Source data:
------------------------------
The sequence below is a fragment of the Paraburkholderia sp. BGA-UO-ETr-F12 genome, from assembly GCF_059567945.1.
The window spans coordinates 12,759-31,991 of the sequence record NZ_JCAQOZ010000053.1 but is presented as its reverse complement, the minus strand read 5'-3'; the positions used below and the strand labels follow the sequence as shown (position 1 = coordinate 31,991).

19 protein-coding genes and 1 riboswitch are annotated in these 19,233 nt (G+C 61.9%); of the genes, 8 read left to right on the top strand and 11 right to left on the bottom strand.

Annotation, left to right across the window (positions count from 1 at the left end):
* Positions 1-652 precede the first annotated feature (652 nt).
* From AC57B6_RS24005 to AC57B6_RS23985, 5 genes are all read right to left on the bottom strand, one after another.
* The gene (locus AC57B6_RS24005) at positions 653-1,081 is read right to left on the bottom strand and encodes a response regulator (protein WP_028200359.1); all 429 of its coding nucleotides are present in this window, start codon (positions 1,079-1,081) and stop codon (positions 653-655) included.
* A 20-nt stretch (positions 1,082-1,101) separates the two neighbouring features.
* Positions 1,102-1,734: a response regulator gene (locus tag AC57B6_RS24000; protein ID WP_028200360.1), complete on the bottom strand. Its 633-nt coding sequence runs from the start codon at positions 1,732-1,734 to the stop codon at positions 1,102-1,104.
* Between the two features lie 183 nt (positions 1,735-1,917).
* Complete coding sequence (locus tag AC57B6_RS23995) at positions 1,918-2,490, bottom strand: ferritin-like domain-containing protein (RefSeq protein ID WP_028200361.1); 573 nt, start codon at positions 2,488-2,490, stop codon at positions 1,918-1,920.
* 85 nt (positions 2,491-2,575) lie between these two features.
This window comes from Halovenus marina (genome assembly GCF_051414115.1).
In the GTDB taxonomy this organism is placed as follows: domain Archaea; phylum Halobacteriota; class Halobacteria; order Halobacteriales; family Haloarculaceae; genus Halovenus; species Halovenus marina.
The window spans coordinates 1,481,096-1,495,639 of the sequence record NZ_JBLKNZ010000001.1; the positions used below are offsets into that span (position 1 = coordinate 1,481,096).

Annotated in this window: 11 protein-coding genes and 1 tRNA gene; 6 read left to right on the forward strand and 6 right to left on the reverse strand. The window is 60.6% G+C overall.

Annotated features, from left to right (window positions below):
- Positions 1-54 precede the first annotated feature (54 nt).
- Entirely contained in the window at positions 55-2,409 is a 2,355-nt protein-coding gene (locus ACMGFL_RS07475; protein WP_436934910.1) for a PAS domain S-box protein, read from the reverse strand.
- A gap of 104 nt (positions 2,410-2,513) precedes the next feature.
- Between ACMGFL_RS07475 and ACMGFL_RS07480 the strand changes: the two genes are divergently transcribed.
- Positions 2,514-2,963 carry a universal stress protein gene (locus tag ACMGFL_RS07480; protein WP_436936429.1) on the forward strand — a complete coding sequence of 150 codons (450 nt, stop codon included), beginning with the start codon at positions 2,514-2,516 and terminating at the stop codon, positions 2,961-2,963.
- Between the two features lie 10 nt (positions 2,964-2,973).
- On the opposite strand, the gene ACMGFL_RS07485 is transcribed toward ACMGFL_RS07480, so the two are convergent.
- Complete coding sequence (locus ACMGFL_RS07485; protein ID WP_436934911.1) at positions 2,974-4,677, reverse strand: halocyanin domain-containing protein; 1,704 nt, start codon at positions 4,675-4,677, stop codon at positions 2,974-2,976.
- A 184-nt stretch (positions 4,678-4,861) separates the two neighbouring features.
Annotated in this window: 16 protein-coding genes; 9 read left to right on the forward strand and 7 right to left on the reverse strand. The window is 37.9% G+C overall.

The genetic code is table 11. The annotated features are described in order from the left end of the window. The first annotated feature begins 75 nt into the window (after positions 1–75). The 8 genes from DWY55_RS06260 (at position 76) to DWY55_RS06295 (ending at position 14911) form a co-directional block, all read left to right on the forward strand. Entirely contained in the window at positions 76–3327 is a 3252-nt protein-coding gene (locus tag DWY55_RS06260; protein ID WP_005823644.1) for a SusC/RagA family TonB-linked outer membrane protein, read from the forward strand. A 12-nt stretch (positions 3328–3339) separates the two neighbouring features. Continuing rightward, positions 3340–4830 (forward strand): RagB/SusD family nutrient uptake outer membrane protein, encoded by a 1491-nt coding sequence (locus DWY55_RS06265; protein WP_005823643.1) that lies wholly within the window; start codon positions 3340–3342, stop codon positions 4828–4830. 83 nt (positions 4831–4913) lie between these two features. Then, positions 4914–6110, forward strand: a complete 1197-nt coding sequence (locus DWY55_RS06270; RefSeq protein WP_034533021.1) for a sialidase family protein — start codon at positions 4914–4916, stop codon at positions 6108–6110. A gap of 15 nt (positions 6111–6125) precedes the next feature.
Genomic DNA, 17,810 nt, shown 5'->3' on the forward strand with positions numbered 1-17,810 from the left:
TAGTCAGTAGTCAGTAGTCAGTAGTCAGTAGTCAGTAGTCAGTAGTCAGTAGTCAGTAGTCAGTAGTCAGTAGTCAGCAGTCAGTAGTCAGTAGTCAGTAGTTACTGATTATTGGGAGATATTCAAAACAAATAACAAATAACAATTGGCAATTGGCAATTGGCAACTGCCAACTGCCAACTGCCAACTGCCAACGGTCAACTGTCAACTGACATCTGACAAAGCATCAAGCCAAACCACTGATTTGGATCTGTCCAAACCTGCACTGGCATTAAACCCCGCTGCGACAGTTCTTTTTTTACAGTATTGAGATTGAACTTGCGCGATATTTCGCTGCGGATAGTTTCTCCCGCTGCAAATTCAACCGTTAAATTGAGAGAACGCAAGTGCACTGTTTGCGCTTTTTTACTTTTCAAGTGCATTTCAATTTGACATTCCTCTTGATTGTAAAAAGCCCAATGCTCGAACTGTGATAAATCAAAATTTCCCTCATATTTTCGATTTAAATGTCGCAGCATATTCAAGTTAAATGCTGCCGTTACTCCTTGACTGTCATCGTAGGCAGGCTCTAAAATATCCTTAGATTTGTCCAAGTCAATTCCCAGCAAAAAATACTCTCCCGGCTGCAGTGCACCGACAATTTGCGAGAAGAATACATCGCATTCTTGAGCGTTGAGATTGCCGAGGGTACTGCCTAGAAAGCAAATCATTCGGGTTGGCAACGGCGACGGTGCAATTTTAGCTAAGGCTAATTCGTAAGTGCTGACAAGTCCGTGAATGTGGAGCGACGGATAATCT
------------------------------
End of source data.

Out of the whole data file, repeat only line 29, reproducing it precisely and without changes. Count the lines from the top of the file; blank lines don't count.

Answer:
Genomic DNA, 17,810 nt, shown 5'->3' on the forward strand with positions numbered 1-17,810 from the left: